Turangi to Napier (4 hours driving). The morning will be spent looking for blue duck and then the afternoon visiting a forested area between Taupo and Napier. A chance to again see some of the common forest species as well as another chance at long-tailed koel (cuckoo), shining bronze-cuckoo, whitehead, tomtit, and rifleman. New Zealand falcon and New Zealand fernbird are also in the area and we can spend time trying to locate both of these species. Accommodation for the night in Napier or Havelock North.
Local birding for shorebirds, waterfowl and bittern, before heading across to the Manawatu region and the Manawatu Estuary for more views of wrybill and other shorebirds. Overnight in Foxton.
Foxton to Picton (3 hours driving). Mainly a day heading south along the coast, to depart Wellington for Picton on the Cook Strait Ferry just after midday. The Cook Strait can be good for seabirds, so we will keep an eye out. Overnight in Picton.
The morning will be spent on the Marlborough Sounds, our main target being New Zealand king shag and orange-fronted parakeet. We will also be looking for two dolphin species, the endangered endemic Hector’s dolphin, and the more common dusky dolphin, as well as little penguin, fluttering shearwater, spotted shag, and Australasian gannet. New Zealand fur seals are also present. The afternoon will be spent driving south towards Kaikoura with stops along the way. We will spend the night in the once sleepy, but now bustling town of Kaikoura, where we will have two nights in the same accommodation.
Kaikoura, Albatross Encounter pelagic in the morning, afternoon at leisure. The morning pelagic is around 2.5 hours long, but is an excellent opportunity to look for at least 3 species of albatross, normally as close as 5-6 feet away, including northern and southern royal, New Zealand wandering, black-browed, Campbell, white-capped, and Salvin’s albatross. Cape petrel (pigeon), Westland and white-chinned petrels, northern giant-petrel, and the endemic Hutton’s shearwater are likely, and perhaps even grey-faced petrel, southern giant-petrel, sooty and short-tailed shearwater. Afternoon at your leisure, with time for a range of options such as doing another afternoon pelagic, whale watching (sperm whales are present year round), swimming with dolphins, or just relaxing and enjoying the scenery. Any activities during the afternoon will be at your own expense. We will stay at the same accommodation as the night before in Kaikoura.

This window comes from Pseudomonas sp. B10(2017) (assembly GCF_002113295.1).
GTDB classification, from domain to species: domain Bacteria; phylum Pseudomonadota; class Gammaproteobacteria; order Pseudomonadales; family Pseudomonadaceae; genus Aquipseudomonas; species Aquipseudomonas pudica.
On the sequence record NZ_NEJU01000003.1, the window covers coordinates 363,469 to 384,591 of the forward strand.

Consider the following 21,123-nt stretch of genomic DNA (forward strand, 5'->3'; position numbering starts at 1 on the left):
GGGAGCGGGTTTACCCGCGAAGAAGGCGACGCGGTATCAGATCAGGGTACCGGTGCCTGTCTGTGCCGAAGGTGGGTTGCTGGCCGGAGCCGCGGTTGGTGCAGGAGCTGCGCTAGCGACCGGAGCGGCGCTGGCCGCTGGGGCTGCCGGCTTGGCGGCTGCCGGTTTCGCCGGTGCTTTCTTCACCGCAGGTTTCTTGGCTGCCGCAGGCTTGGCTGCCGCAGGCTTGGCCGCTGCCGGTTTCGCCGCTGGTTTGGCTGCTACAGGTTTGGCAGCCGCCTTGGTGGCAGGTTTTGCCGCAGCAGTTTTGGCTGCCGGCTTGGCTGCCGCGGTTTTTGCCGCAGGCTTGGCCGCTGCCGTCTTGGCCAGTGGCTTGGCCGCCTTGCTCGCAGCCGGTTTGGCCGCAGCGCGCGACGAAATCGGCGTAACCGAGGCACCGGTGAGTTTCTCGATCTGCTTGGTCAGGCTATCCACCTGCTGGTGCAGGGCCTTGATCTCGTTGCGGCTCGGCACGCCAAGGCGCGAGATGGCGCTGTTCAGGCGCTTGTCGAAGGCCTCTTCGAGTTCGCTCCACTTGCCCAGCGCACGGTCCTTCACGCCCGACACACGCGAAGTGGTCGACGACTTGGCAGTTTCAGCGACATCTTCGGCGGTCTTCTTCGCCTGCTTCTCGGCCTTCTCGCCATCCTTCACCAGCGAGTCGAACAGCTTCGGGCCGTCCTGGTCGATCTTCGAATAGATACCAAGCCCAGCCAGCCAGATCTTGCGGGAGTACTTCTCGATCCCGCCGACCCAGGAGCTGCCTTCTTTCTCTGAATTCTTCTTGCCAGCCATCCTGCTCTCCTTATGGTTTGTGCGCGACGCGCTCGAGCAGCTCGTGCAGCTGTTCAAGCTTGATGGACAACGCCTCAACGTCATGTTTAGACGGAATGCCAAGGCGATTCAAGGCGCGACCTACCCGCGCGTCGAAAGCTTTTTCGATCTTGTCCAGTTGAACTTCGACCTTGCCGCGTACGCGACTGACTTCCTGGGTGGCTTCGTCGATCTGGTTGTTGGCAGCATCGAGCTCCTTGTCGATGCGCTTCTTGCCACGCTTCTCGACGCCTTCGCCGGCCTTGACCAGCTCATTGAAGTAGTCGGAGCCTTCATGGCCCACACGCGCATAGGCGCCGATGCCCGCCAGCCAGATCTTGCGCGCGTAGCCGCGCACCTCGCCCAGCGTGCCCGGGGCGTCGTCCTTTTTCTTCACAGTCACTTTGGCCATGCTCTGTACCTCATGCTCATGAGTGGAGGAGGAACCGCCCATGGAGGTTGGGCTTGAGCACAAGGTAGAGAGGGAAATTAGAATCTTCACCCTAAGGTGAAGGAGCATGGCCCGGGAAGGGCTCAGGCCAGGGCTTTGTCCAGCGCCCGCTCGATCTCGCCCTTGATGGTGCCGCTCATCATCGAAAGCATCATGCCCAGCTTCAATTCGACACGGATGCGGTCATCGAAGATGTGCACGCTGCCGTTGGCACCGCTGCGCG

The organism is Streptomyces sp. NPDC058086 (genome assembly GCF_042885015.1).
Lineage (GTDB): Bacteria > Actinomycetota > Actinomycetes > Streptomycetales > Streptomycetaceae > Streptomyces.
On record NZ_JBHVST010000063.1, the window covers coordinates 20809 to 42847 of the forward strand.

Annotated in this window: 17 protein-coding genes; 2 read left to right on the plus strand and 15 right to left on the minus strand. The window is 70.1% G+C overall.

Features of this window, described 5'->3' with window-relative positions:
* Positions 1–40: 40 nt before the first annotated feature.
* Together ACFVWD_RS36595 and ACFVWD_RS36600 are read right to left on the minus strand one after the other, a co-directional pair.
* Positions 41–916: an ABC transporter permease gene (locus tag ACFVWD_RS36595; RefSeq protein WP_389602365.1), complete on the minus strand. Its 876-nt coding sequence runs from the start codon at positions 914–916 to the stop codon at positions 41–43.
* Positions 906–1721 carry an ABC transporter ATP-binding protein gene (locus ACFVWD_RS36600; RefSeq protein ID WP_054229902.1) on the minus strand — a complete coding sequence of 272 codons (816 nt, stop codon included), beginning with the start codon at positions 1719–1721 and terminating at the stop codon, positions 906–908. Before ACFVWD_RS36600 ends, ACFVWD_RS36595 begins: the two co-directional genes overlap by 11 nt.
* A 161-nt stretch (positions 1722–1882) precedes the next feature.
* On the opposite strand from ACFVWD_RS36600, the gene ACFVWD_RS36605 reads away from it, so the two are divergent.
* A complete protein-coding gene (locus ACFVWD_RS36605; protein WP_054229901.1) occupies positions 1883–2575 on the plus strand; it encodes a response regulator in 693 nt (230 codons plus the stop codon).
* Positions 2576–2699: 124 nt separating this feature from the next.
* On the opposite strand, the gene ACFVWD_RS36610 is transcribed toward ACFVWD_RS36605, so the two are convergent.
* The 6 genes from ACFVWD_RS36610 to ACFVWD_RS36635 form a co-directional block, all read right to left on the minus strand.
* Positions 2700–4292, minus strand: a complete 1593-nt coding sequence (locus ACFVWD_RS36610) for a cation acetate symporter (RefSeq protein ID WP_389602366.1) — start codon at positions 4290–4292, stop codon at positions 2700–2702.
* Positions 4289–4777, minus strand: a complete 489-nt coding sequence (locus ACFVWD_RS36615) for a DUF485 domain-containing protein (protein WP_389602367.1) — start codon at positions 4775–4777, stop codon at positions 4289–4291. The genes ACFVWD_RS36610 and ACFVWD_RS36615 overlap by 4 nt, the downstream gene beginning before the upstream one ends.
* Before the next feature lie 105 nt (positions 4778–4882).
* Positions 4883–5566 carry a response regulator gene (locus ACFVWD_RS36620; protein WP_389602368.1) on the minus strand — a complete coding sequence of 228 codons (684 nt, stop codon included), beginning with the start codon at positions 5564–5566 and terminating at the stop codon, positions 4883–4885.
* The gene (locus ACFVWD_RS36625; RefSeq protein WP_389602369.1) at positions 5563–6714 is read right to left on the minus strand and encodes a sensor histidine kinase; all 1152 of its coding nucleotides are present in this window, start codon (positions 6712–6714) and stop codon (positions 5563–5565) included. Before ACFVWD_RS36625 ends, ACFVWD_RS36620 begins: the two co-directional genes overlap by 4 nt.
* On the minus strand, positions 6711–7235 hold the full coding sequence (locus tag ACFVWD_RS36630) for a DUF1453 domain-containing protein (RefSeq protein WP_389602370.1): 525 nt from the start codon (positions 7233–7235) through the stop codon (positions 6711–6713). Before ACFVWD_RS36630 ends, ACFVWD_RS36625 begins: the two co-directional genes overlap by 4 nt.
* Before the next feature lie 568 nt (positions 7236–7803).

Today we will head deep into the Southern Alps through to Arthur’s Pass, making several stops along the way, and passing through some exceptionally scenic alpine areas. Our target bird for the day will be kea, and we will look for shorebirds and terns along the way. Forest birds are likely near Arthur’s Pass, such as New Zealand brown creeper, yellow-fronted parakeets, and South Island robin, before checking in to our accommodation. After dinner we head out to listen for great spotted kiwi, which are occasionally heard nearby.